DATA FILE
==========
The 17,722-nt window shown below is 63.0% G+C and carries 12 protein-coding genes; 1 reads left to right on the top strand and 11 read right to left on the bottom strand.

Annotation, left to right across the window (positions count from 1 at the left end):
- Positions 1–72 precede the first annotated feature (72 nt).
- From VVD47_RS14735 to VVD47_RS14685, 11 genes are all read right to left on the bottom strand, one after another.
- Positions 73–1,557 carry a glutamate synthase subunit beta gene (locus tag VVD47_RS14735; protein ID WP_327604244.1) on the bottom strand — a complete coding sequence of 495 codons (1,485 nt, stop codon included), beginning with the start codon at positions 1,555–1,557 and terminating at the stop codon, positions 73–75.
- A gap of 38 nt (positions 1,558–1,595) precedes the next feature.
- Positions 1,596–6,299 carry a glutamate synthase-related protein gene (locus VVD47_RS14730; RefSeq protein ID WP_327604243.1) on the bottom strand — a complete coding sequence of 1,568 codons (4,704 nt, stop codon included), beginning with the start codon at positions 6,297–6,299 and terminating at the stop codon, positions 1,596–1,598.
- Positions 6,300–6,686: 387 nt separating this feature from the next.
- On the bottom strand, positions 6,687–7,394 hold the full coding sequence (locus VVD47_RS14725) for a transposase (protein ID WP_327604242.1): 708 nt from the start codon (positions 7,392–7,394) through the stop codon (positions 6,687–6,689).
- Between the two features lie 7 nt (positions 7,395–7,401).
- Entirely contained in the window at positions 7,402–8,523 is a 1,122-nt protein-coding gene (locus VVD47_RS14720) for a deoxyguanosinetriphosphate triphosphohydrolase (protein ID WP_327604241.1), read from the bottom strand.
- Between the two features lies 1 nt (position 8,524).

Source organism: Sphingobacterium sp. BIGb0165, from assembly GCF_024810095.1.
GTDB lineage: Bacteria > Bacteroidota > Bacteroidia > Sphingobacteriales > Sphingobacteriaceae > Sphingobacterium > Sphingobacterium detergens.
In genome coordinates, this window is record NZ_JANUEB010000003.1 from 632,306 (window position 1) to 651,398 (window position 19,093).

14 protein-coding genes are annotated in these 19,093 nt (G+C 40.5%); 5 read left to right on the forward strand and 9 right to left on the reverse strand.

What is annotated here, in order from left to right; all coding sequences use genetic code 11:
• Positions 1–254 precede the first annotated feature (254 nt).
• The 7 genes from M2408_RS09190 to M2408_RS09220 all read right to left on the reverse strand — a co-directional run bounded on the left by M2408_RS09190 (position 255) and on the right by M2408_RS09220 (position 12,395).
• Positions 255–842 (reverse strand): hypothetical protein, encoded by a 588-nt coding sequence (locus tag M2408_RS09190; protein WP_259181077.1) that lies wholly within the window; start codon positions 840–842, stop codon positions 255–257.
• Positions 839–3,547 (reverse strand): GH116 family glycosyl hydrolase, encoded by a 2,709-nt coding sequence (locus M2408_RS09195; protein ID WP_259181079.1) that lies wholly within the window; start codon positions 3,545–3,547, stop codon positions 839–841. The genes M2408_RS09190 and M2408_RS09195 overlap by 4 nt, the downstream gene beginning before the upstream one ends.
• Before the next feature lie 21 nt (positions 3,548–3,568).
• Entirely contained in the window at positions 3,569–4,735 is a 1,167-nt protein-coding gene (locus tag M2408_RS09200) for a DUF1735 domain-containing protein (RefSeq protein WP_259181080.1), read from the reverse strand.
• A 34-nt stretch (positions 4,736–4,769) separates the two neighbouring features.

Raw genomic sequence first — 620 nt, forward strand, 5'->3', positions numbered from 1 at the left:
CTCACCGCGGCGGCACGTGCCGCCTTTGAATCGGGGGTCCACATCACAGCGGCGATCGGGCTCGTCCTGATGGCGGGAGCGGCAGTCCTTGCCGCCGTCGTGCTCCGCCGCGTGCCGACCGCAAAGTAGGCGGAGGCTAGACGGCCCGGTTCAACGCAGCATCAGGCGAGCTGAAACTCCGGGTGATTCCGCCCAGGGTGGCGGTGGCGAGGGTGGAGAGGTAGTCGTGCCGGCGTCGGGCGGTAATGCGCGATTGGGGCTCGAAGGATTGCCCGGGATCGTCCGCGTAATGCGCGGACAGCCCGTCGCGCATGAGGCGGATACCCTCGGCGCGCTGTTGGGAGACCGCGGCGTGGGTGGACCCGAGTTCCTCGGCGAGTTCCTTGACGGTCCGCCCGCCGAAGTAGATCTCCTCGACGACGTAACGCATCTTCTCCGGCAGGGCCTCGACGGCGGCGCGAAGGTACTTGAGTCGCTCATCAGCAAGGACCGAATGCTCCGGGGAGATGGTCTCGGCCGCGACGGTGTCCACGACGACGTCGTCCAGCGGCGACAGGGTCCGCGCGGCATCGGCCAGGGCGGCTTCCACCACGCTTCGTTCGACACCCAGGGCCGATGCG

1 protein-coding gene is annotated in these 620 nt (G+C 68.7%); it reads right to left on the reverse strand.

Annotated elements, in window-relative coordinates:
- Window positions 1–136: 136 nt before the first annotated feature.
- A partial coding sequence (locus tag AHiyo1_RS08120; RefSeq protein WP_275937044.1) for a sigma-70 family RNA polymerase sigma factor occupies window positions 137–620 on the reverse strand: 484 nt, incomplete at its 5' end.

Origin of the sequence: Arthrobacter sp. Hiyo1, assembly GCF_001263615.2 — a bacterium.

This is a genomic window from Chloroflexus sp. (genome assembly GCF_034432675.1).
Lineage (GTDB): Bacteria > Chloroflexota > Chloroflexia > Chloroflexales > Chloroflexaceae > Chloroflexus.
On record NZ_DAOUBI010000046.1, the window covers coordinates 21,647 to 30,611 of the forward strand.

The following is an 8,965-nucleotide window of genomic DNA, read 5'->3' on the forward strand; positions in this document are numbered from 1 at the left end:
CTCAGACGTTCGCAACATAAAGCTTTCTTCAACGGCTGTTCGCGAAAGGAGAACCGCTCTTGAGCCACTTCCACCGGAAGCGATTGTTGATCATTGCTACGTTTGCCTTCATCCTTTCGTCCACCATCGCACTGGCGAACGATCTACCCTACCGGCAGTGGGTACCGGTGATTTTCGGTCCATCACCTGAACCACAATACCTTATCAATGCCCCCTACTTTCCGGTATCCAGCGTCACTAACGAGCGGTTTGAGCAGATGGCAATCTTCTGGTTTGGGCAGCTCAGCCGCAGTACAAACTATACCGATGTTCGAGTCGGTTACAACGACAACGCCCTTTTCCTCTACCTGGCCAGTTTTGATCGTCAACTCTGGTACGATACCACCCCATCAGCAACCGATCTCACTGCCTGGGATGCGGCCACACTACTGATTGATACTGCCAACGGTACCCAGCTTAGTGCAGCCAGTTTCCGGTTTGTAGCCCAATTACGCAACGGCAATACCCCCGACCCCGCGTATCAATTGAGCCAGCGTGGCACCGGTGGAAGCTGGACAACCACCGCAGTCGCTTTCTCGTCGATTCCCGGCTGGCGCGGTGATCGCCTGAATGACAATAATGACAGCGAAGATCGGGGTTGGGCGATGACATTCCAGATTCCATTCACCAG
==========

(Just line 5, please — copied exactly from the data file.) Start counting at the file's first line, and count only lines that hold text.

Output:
- Positions 73–1,557 carry a glutamate synthase subunit beta gene (locus tag VVD47_RS14735; protein ID WP_327604244.1) on the bottom strand — a complete coding sequence of 495 codons (1,485 nt, stop codon included), beginning with the start codon at positions 1,555–1,557 and terminating at the stop codon, positions 73–75.